Here’s JD from the Positive Justice Project, who was also there, talking about their work to end the criminalization of people living with HIV and AIDS:
It turns of that SAS and QEJ are housed in a building with tons of other amazing queer projects. We went door-to-door through many floors of the building, meeting all sorts of inspiring people. The Audre Lorde Project, who wrote the other awesome queers and im/migration statement we reference in our zine (For All The Ways They Say We Are, No One Is Illegal), was unfortunately out of the office. We’ll have to follow up on that crush later…
We did get a chance to meet folks at FIERCE, an organization of queer youth of color who originally got together in 2000 to fight the displacement and criminalization of LGBTQ youth of color and homeless youth at the Christopher Street Pier in the West Village– a gentrified gay neighborhood in Manhattan. They showed us around their office, which is all decked out in pink and black fun.
Upstairs, at the Sylvia Rivera Law Project (SRLP), Puja and Gabriel gave us a really great tour of their offices and work. SRLP is a collective that provides both legal services and organizes to guarantee that all people are free to self-determine their gender identity and expression, regardless of income or race. They write, “[we are] founded on the understanding that gender self-determination is inextricably intertwined with racial, social and economic justice… we must have access to basic means of survival and safety from violence.” They provide direct representation to low-income trans people and trans people of color , are working to confront anti-trans practices at the welfare offices, group homes, & in the foster care and shelter systems, and are fighting NYPD’s harassment and violence against trans/ gender non-conforming people. Their Prisoner Advisory Committee, which is made up of trans, intersex, gender non-conforming people and allies who are currently incarcerated, publishes a newsletter called Solidarity, and has spoken out on transgender healthcare in correctional settings and the need to end prison rape. They also run a Prisoner Pen Pal Postcard Project.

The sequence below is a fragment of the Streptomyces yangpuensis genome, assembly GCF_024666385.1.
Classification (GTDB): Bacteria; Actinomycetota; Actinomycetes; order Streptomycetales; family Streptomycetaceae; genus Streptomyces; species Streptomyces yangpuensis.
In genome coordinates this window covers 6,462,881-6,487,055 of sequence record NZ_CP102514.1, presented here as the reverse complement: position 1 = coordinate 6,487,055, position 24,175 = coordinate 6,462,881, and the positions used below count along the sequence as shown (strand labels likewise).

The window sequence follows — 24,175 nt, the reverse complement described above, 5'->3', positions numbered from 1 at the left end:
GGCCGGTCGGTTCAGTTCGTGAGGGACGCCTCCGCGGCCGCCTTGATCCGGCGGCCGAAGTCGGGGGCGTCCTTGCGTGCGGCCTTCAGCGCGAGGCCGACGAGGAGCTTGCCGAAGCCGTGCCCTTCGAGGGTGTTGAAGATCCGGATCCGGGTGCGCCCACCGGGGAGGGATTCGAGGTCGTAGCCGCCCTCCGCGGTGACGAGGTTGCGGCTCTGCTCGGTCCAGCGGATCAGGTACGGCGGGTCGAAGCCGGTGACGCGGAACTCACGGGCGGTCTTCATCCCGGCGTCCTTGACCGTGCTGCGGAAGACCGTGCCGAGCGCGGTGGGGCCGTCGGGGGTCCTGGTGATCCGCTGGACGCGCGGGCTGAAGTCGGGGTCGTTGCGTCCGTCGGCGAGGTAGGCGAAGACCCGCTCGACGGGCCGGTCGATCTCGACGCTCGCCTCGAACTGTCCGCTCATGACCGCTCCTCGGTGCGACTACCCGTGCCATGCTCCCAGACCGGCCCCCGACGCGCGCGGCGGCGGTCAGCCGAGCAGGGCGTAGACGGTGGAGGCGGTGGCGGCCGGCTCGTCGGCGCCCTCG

What a building!
Next stop was the budding Wall Street occupation (or, as some people have suggested re-naming it: Wall Street Decolonization). It had just been going for a couple of days, and the hundreds of people who had gathered had not yet begun to release their demands. We heard a lot of excitement about the emerging General Assemblies, where a loosely connected group of people, most of whom were unaffiliated with major left organizations, were figuring out how to keep the space running, define targets, tactics, and actions, and meet all sorts of emerging needs together.
The evening wrapped up back in Brooklyn, where Jen and the Glitter House hosted a delicious potluck, where we got to hang out with all sorts of lovely people and eat DELICIOUS food, including some amazing apple crisp. Thanks Glitter House. And check out the sign (to the left) that they made for the door!